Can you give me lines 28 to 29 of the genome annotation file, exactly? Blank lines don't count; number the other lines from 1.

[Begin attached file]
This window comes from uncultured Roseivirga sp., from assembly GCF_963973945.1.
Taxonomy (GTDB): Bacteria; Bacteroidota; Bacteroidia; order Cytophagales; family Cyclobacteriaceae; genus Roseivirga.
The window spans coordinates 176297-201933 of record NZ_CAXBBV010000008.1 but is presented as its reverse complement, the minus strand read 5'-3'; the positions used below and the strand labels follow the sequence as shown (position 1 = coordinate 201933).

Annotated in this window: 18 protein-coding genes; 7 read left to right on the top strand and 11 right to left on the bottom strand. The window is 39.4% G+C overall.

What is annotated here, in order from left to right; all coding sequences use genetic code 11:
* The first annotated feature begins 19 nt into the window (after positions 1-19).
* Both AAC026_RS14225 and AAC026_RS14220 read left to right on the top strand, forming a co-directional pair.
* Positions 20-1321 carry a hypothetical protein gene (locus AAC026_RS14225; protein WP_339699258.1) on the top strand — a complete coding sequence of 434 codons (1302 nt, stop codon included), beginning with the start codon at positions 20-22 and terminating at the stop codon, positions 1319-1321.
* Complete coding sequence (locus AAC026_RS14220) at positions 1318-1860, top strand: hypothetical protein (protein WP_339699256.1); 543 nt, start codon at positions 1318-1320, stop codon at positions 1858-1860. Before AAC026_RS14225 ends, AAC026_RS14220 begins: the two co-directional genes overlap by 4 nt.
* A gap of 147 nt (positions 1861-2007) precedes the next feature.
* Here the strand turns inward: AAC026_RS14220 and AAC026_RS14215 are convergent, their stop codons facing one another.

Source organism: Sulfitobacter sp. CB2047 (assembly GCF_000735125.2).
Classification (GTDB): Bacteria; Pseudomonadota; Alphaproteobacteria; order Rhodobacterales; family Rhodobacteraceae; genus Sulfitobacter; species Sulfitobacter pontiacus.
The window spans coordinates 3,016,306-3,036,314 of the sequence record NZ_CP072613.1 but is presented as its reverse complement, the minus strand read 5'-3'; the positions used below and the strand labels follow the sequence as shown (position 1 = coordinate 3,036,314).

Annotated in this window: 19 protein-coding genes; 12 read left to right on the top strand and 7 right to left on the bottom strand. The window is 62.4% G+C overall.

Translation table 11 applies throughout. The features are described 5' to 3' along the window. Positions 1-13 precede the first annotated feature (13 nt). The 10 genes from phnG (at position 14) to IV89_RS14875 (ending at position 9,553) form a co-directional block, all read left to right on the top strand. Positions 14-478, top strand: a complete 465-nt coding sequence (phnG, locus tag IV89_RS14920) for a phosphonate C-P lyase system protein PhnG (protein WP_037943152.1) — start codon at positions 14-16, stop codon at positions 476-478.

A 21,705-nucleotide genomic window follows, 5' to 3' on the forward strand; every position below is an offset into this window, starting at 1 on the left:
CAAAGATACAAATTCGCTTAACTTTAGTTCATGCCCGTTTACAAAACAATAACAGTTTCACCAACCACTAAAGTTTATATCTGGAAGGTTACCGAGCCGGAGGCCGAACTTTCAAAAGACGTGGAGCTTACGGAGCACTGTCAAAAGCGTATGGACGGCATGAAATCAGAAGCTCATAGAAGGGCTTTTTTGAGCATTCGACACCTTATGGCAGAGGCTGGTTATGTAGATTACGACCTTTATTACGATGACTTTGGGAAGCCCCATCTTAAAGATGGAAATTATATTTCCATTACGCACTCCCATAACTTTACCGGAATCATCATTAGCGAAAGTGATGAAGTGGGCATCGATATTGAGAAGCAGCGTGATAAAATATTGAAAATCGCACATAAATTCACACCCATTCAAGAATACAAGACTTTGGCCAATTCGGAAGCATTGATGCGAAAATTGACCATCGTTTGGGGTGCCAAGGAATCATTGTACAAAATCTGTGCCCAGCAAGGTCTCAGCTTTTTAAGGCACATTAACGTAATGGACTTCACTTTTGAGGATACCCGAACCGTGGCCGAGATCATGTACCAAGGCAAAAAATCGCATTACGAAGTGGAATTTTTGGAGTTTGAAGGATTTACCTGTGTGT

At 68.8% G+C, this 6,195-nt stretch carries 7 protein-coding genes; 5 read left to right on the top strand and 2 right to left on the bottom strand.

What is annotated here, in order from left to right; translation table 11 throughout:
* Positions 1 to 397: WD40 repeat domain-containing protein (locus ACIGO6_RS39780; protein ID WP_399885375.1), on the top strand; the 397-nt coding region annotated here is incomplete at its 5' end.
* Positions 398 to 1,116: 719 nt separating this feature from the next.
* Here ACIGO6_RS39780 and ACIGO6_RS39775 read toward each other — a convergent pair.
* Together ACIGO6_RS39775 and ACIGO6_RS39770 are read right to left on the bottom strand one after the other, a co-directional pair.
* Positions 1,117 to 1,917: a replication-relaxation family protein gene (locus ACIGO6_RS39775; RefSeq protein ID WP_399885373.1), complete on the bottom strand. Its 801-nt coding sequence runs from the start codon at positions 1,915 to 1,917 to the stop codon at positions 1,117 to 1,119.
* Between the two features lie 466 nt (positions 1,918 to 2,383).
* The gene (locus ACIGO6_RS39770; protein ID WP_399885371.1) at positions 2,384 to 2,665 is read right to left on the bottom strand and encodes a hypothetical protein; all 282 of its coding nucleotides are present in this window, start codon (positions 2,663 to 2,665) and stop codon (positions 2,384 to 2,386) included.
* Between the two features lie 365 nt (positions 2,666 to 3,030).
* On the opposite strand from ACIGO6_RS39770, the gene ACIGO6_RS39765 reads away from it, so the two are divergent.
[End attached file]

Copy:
* Between the two features lie 365 nt (positions 2,666 to 3,030).
* On the opposite strand from ACIGO6_RS39770, the gene ACIGO6_RS39765 reads away from it, so the two are divergent.